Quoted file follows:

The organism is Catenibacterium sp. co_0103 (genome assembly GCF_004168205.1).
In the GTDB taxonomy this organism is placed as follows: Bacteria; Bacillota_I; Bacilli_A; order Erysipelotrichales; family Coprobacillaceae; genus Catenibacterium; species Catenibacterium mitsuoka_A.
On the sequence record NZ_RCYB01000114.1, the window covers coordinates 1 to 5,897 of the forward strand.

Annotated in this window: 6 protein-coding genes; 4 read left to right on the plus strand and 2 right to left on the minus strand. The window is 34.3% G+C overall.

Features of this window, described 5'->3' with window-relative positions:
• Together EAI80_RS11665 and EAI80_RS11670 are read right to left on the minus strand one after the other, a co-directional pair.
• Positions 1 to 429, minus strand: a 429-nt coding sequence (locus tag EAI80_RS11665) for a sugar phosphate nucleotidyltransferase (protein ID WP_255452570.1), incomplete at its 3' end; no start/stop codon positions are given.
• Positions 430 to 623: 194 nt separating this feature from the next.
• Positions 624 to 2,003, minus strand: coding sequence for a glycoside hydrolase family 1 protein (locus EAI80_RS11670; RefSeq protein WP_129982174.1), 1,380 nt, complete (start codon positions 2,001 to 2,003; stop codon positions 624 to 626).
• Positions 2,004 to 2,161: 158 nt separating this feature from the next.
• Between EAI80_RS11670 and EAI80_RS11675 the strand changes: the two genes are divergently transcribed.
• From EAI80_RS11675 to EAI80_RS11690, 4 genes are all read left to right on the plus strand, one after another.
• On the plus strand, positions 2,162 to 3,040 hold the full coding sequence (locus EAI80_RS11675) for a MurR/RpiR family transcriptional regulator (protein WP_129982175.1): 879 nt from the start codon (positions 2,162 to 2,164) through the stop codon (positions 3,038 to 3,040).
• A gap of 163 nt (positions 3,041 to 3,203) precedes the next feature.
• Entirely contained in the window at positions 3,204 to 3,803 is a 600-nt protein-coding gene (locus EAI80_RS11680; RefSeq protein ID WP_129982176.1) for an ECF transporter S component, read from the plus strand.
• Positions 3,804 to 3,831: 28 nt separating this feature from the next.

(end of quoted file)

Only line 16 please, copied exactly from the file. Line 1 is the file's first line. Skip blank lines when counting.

• Positions 3,804 to 3,831: 28 nt separating this feature from the next.